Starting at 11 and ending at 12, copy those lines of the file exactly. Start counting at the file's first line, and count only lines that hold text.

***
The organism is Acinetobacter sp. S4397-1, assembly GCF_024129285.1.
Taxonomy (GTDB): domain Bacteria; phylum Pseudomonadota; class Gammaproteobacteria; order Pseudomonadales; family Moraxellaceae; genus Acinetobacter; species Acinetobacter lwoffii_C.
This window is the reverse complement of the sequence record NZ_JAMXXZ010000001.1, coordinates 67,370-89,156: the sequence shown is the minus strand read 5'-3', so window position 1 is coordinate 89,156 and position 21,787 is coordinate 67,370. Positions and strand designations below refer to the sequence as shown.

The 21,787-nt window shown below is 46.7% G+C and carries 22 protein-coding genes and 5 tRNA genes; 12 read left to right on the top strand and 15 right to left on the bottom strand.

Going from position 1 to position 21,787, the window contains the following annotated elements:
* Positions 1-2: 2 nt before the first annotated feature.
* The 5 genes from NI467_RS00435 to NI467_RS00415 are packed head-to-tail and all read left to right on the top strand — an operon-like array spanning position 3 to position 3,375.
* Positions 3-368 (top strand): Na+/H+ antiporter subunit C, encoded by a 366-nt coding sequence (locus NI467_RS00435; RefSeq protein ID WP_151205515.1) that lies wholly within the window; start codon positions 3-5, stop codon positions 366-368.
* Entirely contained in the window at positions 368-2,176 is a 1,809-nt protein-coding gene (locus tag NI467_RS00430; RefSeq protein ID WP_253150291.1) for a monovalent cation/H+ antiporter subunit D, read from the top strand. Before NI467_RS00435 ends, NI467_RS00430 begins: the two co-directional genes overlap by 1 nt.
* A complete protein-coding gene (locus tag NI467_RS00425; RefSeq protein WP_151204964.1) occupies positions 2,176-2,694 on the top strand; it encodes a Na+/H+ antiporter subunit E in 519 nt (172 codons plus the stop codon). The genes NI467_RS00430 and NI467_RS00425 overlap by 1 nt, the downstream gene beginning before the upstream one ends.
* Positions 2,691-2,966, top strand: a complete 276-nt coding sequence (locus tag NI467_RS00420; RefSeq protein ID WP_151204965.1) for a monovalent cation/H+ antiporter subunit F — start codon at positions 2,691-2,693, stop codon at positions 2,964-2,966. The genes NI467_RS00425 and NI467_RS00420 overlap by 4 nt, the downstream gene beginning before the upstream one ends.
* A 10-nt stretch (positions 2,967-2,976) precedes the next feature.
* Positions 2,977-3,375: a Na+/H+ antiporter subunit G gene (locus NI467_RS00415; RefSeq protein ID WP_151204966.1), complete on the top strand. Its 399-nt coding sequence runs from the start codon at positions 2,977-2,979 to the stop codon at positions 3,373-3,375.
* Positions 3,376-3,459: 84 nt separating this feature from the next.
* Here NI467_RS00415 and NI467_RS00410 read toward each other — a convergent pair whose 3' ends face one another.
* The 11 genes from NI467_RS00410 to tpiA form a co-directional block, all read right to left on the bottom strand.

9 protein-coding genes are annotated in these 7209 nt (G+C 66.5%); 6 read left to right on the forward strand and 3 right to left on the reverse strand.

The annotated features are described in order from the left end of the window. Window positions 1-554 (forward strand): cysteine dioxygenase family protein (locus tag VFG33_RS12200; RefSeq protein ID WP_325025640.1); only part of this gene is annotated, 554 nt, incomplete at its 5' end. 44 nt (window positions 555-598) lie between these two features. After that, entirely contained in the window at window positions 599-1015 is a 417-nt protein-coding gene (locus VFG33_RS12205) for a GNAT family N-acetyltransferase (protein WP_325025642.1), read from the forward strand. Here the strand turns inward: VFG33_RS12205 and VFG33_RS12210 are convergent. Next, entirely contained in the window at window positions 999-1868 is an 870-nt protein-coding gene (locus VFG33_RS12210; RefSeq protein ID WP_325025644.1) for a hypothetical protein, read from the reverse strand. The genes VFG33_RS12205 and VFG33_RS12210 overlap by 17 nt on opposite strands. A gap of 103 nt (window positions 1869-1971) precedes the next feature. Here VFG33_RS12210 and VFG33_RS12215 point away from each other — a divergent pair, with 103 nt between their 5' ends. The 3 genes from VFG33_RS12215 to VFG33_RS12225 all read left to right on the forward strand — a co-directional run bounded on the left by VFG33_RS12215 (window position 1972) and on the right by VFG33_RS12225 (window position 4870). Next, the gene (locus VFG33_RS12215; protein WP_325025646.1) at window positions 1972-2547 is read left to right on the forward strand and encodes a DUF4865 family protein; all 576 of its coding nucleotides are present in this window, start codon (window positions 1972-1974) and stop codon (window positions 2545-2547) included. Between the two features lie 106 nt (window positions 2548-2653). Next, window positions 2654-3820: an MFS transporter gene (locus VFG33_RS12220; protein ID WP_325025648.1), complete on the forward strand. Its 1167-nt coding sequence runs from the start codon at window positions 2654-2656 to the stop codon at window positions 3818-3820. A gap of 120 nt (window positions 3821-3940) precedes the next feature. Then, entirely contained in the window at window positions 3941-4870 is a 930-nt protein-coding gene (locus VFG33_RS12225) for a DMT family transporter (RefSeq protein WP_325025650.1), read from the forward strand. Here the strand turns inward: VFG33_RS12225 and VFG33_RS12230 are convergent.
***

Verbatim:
* Positions 2,691-2,966, top strand: a complete 276-nt coding sequence (locus tag NI467_RS00420; RefSeq protein ID WP_151204965.1) for a monovalent cation/H+ antiporter subunit F — start codon at positions 2,691-2,693, stop codon at positions 2,964-2,966. The genes NI467_RS00425 and NI467_RS00420 overlap by 4 nt, the downstream gene beginning before the upstream one ends.
* A 10-nt stretch (positions 2,967-2,976) precedes the next feature.